Pre-quake, the Jazz School had begun to offer courses in contemporary music alongside its core jazz line, and under the guidance of the Tom Rainey ONZM, head of creative industries until 2019, its remit had continued to expand.
Harry’s own music keeps morphing, in step with the changes at the jazz school.
“Over the past five or six years we’ve branched out into singer-songwriting,” Harry says, “and if laptop is your instrument, you can get involved in producing music on that. I’ve been involved in the jazz side, in the contemporary side and we also now have a one-year level four, which is between high school and tertiary. I teach performing and music writing on that certificate course level four and I take the third-year-degree students for their capstone [culminating] project. It’s a contract. They come up with the idea and we say cool, we can do that, and this is how we’re going to do it.”
Harry’s own music keeps morphing, in step with the changes at the school and as the city’s musical life and various festivals resumed. Along with several line-ups and ongoing ensemble projects he has with his partner Justine Snelgrove (sax, flute, keyboards), he has produced a series of major audio-visual projects based on the art of four New Zealand artists: the Christchurch-born New York-based kinetic artist Len Lye (1901-1980), and contemporary artists Bill Hammond in Lyttelton, Max Gimblett in New York, and Neil Dawson, Christchurch.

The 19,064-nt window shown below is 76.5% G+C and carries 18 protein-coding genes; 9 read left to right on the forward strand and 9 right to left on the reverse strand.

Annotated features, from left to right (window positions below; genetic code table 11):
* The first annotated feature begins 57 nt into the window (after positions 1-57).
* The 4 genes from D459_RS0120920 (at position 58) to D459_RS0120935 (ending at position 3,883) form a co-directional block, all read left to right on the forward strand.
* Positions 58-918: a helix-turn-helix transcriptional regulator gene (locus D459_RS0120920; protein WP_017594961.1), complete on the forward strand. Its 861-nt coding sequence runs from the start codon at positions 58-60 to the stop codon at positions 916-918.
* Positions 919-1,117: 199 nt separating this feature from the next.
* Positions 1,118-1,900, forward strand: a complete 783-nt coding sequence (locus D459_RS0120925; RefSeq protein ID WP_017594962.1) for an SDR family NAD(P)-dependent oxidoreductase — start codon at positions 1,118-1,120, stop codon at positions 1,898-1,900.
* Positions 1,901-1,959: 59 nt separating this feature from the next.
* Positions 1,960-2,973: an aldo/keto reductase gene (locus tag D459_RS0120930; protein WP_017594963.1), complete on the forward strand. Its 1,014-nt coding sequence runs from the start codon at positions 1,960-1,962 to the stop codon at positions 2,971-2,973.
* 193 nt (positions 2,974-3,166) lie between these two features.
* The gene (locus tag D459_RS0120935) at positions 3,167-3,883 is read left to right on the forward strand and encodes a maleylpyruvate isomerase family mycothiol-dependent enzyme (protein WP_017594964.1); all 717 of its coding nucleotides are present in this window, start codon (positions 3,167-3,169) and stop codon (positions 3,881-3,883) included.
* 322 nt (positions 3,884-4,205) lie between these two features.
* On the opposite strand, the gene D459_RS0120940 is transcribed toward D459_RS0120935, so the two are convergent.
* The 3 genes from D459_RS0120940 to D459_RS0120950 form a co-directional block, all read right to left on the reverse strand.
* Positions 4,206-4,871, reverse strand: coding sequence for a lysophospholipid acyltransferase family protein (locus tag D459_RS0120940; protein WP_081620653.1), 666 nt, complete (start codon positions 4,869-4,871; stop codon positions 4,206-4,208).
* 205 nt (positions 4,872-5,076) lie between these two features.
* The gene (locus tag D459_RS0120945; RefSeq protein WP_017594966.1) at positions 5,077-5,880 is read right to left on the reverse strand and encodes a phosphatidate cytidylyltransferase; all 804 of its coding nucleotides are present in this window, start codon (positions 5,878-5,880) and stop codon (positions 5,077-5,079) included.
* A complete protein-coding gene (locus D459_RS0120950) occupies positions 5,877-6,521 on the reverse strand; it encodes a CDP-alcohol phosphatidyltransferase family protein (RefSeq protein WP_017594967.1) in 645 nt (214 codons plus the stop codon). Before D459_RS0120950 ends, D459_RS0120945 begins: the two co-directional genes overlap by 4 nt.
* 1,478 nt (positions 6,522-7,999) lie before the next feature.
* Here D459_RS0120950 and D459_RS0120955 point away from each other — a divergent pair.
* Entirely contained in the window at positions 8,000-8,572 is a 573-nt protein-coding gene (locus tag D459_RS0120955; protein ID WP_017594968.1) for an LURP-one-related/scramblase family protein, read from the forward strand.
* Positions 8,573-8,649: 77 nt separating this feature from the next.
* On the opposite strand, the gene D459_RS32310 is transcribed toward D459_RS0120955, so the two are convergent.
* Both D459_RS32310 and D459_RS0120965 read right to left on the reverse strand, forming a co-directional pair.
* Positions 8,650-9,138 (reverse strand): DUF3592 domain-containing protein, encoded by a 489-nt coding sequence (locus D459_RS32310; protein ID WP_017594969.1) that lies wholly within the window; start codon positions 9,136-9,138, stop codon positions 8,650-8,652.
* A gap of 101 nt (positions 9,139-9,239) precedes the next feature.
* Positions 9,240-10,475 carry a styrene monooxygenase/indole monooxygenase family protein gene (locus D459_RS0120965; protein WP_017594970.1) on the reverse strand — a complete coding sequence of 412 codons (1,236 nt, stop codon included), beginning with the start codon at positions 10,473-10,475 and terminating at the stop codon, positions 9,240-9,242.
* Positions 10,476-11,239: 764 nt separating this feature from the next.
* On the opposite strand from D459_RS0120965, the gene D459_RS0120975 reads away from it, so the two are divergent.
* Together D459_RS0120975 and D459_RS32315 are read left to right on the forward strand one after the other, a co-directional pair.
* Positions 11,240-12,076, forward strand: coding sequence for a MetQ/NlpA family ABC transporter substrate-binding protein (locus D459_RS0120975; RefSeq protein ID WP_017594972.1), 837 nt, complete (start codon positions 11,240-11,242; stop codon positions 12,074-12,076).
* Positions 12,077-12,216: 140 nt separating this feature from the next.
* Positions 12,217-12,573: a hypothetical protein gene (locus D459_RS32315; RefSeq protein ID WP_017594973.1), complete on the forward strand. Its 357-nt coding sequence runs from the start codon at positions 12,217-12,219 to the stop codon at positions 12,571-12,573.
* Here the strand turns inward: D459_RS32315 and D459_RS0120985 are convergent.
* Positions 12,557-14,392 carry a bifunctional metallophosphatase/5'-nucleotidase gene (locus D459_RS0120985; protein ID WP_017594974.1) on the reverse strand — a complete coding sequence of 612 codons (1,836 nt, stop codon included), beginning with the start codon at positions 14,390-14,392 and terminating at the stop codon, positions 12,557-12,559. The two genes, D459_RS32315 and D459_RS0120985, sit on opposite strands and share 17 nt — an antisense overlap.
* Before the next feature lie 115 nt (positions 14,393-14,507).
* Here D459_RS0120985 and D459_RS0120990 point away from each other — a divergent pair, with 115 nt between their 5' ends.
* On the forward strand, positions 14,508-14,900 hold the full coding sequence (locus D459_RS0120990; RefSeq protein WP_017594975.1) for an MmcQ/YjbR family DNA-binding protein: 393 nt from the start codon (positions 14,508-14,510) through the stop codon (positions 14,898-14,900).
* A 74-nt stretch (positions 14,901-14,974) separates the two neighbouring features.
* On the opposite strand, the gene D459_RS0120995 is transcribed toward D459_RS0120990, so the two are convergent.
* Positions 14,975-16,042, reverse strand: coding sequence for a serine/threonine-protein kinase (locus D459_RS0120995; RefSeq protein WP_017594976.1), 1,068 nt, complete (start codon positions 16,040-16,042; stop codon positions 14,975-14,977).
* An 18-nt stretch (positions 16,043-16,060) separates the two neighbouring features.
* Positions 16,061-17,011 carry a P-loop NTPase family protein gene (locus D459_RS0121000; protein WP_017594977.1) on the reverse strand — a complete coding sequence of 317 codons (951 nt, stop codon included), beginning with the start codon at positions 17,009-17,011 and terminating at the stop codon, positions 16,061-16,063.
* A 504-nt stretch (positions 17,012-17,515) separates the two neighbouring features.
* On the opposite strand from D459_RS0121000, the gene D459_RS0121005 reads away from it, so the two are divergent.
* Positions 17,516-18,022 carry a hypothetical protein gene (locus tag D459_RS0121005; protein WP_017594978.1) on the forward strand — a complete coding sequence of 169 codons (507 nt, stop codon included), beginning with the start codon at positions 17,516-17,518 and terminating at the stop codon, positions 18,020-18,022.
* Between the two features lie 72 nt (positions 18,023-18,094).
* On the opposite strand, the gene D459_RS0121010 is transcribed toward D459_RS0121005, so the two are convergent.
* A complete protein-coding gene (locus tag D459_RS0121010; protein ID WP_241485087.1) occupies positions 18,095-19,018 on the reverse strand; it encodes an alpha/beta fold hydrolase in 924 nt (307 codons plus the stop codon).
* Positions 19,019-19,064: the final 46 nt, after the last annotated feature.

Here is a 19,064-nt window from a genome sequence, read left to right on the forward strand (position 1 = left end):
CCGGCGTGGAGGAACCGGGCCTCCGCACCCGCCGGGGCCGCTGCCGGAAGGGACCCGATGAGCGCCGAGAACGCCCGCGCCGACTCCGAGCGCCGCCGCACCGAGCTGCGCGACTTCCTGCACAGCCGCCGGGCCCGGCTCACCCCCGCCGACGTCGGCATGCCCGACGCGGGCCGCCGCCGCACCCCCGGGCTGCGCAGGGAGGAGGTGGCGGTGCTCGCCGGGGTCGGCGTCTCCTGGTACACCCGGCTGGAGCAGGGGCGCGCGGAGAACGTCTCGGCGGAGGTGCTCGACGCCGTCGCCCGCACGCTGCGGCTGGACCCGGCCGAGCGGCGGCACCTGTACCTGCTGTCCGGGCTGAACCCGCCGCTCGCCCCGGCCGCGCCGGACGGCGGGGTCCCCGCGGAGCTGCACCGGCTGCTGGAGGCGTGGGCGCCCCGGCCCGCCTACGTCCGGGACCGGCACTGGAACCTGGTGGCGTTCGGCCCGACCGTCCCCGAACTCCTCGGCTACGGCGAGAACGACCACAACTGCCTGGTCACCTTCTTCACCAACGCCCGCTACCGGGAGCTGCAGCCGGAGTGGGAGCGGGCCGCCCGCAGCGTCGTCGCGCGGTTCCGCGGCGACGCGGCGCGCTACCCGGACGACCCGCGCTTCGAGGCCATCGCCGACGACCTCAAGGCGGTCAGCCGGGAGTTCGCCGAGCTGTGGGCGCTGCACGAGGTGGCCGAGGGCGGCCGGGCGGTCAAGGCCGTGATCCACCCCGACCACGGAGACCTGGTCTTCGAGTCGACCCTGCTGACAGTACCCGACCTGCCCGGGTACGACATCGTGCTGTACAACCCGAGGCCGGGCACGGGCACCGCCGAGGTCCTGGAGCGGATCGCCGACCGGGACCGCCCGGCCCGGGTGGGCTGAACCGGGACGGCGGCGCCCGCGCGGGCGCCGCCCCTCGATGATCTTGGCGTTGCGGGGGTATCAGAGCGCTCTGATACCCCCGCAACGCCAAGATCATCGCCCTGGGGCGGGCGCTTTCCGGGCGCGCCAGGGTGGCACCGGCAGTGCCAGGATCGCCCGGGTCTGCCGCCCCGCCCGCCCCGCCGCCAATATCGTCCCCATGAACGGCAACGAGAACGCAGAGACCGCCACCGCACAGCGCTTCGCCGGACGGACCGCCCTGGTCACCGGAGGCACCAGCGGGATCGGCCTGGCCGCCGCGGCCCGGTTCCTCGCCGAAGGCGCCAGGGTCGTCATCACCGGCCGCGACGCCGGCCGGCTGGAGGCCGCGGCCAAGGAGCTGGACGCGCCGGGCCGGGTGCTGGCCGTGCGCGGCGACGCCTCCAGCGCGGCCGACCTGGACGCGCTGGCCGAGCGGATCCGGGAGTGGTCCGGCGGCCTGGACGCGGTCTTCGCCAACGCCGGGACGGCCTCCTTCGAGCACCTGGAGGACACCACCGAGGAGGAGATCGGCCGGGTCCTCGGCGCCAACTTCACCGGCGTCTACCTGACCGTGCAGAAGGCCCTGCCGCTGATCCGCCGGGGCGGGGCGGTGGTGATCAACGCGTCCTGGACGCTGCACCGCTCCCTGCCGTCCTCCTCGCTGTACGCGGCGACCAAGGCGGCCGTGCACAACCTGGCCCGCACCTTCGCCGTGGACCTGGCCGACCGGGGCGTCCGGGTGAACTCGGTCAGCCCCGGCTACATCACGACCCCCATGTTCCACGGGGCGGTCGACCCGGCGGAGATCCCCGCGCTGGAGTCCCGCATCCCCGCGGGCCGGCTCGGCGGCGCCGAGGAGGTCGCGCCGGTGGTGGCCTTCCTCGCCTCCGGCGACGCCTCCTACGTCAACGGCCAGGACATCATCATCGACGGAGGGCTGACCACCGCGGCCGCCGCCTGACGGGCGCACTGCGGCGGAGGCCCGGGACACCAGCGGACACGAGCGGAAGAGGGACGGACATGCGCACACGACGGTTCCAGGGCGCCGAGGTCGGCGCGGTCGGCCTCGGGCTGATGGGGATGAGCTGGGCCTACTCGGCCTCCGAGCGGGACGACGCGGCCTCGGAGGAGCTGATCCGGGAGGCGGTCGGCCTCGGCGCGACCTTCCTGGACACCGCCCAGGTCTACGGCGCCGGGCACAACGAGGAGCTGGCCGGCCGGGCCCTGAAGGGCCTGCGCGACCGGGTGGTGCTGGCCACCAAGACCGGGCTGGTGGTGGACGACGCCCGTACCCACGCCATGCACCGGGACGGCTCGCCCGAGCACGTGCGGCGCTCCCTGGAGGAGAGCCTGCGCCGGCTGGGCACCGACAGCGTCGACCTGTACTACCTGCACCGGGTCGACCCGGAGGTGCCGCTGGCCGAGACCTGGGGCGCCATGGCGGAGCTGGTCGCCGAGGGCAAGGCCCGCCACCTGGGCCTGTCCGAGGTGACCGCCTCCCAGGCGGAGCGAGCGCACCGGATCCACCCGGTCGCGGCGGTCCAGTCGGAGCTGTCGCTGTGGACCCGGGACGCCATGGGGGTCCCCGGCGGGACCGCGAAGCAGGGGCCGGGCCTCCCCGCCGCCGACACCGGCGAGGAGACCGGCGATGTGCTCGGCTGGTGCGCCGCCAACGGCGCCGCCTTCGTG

Doodlin’: Impressions of Len Lye (1987), a television documentary on Lye’s life and avant-garde work, including his film Tusalava, was Harry’s initial motivation.
“I never knew about him before that and it fascinated me so much – not just that I found his art, his life and his whole concept really exciting, but because he was into art that moved, sculpture that moved, and I wondered if I could connect art with music. That’s what led me down that track.”
He presented his Tusalava project in 2002. Next up, in 2003, was a composition based on WD (Bill) Hammond’s large-scale acrylic on canvas painting, Hokey Pokey (1998); another in 2005 was on sculptor Neil Dawson’s Chalice sculpture, which is in Cathedral Square, Christchurch, and a piece on the work of Zen painter Max Gimblett in 2007 followed.
Harry spent time with each of the three living artists, jamming with Hammond at a friend’s place (Bill was drumming), and seeing Gimblett in Auckland and New York. “He was lovely. I spent an afternoon and had a meal with him in New York and went to his studio. He’s a spiritual kind of chap. I guess the artwork’s like a window into spirituality and existence.”
In each case the compositions were performed in concert with a jazz-based ensemble of eight or more musicians playing live to a film based on the artworks. It was, he says, “stressful but exciting”.